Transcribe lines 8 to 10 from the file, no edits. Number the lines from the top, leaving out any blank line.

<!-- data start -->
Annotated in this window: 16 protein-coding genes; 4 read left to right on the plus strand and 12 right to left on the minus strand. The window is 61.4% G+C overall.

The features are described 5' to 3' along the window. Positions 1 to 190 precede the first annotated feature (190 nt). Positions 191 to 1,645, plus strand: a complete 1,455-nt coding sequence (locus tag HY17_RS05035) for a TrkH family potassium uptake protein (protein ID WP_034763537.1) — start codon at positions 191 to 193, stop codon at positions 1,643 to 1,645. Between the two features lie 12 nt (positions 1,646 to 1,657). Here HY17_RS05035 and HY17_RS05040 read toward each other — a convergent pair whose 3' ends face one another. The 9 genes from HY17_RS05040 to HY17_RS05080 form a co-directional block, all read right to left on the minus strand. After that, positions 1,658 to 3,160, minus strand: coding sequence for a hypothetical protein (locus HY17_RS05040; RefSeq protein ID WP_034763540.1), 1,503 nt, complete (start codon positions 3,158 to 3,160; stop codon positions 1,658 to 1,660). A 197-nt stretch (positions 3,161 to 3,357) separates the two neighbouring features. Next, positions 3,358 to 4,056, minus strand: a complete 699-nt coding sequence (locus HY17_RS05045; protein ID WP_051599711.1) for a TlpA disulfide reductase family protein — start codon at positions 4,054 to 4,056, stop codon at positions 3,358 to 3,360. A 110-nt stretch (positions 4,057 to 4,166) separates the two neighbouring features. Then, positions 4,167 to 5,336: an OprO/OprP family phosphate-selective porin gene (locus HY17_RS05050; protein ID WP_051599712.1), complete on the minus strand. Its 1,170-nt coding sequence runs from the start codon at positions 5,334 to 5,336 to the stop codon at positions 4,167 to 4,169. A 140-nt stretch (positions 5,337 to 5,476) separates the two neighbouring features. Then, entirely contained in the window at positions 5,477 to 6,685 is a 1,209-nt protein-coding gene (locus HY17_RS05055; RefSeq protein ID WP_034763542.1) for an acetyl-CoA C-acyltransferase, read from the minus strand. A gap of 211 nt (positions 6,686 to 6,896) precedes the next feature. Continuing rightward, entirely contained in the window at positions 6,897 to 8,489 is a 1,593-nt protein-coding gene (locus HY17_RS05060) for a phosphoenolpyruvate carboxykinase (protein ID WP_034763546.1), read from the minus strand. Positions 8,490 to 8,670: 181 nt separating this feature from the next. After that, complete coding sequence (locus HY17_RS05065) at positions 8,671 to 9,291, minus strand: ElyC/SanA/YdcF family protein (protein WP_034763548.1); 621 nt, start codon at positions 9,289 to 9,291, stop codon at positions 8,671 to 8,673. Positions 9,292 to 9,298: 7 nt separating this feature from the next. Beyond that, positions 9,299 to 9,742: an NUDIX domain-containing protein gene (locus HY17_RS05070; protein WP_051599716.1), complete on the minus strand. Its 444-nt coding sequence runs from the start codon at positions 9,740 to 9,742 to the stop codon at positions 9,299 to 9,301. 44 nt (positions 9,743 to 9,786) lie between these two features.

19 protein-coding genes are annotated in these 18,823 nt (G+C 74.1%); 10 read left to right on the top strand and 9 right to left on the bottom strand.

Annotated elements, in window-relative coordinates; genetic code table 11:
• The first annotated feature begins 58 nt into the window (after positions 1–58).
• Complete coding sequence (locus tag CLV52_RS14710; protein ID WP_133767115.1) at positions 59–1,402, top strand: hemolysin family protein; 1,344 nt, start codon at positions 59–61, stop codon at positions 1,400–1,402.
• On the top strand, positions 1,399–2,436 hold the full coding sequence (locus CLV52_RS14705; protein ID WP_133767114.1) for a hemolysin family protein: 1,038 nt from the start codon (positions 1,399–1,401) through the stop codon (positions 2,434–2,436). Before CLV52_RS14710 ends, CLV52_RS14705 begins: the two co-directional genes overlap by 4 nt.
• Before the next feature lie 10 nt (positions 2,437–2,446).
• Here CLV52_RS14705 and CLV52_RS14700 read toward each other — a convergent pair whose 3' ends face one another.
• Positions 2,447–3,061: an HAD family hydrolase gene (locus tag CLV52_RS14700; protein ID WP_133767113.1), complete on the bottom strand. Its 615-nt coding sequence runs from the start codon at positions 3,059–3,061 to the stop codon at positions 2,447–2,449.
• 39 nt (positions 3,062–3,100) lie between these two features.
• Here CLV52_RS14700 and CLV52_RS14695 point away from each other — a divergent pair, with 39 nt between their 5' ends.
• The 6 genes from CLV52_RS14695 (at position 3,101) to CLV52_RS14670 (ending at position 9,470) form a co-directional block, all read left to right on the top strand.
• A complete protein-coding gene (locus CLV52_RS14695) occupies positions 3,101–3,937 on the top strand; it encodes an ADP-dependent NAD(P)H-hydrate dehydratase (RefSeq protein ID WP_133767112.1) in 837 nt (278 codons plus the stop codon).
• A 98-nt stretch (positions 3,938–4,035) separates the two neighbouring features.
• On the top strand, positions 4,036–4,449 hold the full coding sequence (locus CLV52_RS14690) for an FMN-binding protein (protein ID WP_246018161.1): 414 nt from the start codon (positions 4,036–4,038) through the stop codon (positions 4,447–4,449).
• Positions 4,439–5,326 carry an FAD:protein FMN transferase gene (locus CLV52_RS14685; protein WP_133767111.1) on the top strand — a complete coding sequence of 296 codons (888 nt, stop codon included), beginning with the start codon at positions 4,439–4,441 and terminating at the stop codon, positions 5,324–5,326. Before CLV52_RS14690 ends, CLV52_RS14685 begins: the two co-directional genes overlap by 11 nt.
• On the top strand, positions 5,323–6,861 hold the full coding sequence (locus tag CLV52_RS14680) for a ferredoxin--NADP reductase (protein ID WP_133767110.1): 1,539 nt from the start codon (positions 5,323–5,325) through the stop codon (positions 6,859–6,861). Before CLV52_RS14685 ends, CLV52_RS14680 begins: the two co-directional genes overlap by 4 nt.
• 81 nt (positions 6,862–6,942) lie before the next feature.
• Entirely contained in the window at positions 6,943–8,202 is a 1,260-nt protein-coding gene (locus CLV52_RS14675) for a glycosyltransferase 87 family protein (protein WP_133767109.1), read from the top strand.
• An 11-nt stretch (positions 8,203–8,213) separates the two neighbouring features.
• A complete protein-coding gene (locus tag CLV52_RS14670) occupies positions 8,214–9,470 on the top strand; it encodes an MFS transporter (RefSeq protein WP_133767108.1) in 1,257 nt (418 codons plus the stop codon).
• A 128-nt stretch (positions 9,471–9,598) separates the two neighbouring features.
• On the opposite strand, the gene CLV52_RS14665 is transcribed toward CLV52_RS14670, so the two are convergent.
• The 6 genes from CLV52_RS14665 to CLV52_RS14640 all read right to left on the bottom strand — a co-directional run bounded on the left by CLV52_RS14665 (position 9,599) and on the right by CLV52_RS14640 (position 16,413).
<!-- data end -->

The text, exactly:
• Before the next feature lie 10 nt (positions 2,437–2,446).
• Here CLV52_RS14705 and CLV52_RS14700 read toward each other — a convergent pair whose 3' ends face one another.
• Positions 2,447–3,061: an HAD family hydrolase gene (locus tag CLV52_RS14700; protein ID WP_133767113.1), complete on the bottom strand. Its 615-nt coding sequence runs from the start codon at positions 3,059–3,061 to the stop codon at positions 2,447–2,449.